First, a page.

Why We Should Treat Poetry Like Painting
October 29, 2012
The case for making contemporary poetry accessible to a wider public by putting it in museums and galleries.
I’m a poet, which means that when I’m not wishing I were a musician, I’m wishing I were a painter. There are lots of reasons to be jealous of painters. As a rule, people like them better than poets, and give them more money for what they make. Near my house, there’s an old building that someone told me used to be a bathtub factory but that is now divided into lofts. Most of them are apartments, but on the bottom floor there are several being used as artist studios. When I walk by, sometimes one of the blacked-out industrial-size windows is cracked open and I can see in to the exciting mess of paint and electrical cable and dirty brushes and analog recording equipment and ladders and newspapers. It’s like a brain full of vivid ideas splattered onto the physical world. My workspace, which is also my living room and kitchen, is on a bottom floor, too, but when you look in the window you just see a table with papers on it, and pens, and a few library books. Two dirty handkerchiefs draped over the back of the extra chair.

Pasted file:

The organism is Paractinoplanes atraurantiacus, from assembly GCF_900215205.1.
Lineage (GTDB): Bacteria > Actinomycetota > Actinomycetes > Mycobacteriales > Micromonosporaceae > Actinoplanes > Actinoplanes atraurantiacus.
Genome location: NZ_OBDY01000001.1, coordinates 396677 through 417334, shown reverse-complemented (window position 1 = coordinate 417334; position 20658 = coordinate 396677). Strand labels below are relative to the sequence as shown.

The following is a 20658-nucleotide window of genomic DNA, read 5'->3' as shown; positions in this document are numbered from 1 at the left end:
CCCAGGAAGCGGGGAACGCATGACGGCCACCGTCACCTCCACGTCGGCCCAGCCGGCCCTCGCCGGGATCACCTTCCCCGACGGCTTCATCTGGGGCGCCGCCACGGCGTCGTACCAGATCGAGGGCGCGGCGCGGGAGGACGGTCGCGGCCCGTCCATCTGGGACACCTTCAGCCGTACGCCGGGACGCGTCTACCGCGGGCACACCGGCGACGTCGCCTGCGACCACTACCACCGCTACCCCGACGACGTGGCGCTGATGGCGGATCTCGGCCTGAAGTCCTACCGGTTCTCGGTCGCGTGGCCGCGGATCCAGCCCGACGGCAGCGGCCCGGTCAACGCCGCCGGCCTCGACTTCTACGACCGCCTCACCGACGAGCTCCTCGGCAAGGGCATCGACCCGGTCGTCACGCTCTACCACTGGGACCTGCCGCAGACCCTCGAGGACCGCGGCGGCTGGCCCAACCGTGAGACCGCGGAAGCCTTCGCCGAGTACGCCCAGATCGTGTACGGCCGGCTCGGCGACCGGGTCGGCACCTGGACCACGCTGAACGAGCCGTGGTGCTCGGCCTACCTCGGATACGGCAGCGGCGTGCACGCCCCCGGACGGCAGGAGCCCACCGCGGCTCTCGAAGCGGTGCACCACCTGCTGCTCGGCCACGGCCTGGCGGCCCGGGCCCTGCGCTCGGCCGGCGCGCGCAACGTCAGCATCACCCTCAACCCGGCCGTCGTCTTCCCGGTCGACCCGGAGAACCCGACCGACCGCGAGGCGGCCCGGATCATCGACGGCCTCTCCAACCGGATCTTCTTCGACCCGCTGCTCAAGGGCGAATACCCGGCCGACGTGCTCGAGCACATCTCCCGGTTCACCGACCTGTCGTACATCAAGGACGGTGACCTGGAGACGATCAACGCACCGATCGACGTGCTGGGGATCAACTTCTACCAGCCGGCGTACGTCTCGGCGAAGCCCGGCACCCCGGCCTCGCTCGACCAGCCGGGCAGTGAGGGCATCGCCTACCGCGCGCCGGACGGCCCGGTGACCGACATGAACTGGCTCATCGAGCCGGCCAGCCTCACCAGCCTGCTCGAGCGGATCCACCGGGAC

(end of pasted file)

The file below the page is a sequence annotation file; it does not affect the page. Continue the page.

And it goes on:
But mostly what I envy painters for is art galleries. Just walking into an art gallery gives me a feeling of uplift. I love libraries too, but the feeling in a library is that you will paw around ferretting out information, whereas in a gallery the feeling is that enlightenment will come to you. You don’t have to know anything when you get there. You just check your coat, mash the clip-on tag to your collar, and trust that whatever you need to know will be explained as you go along.